DSA815 - TG spectrum analyzer contains 1.5 G digital spectrometer tracking source R
DSA815 - TG spectrum analyzer (including tracking source)
The digital intermediate frequency technology
9 kHz to 1.5 GHz frequency range
Shows the average noise level (DANL) - 135 dBm (typical)
Phase noise - 80 dBc/Hz (offset 10 kHz)
Whole range accuracy < 1.5 dB
Minimum resolution bandwidth (RBW) 100 Hz
The standard preamplifier
1.5 GHz tracking source (DSA815 - TG)
Equipped with abundant advanced measurement function
Equipped with EMI filter and peak detector
Pattern matching VSWR measurement suite
Rich interface: LAN, USB Host, USB Device and GPIB (optional)
8 "WVGA (800 x480) display, intuitive operation
There are usually three methods of bandwidth for high - end oscilloscopes
One is the direct realization of preamplifier circuit;Second, DSP is used to stretch bandwidth;Third, digital bandwidth reuse.
According to tek, each of the three approaches has its own advantages. At present, preamplifier direct implementation and DSP stretch bandwidth technology are widely used in the market. From the perspective of use, the bandwidth of hardware implementation USES less digital technology, with high signal fidelity, more flexible in use, less restrictions, flatter frequency response and noise spectrum, support equivalent sampling and undersampling, and allow signal beyond the screen, but the cost is relatively high. In contrast, digital technology may cause fluctuation of frequency response or noise spectrum, with low effective bit at some frequencies. Meanwhile, digital technology requires real-time sampling, does not support under-sampling, and waveform distortion will occur when the signal goes beyond the screen, which has relatively high restrictions and higher requirements on users. But the bandwidth achieved by digital technology is relatively cheap due to the low cost of hardware, providing a cheap solution for users at the expense of some performance.In general, preamplifier technology and DSP provide different options for different customers.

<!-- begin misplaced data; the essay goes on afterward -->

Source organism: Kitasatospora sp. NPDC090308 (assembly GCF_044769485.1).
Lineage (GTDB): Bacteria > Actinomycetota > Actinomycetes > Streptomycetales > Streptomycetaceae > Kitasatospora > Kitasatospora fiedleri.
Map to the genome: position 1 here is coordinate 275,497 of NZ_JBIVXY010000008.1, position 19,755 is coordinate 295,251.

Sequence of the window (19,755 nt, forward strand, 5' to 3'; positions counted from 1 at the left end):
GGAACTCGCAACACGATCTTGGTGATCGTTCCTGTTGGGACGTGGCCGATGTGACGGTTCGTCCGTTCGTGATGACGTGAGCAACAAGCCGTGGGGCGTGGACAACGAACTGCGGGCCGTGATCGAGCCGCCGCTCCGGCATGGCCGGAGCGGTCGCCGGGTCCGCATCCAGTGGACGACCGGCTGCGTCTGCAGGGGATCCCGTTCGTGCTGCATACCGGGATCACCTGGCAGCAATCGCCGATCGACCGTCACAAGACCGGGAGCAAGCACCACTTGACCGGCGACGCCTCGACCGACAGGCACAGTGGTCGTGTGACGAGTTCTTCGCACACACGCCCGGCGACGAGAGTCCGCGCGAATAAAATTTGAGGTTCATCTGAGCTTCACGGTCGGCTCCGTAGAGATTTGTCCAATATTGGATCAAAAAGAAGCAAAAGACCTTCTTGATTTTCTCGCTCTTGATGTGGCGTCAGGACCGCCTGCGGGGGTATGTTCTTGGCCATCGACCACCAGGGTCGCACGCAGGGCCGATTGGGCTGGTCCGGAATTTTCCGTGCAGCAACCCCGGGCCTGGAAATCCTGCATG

Oscilloscope chooses appropriate storage depth, also called record length
Storage depth is a measure of how many sampling points an oscilloscope can store. If you need to capture a pulse string continuously, you need the oscilloscope to have enough memory to capture the entire event. The required storage depth can be calculated by dividing the length of time to be captured by the sampling rate needed to accurately reproduce the signal.
Storage depth is closely related to sampling rate.The depth of storage you need depends on the total time span to be measured and the required time resolution.
Modern oscilloscopes allow users to select record lengths to optimize the details of some operations. Analysis of a very stable sinusoidal signal requires only 500 points of record length;But to parse a complex stream of digital data, you need a million points or more of record length.
Capturing the effective trigger of the signal in the right position can usually reduce the storage capacity of the oscilloscope.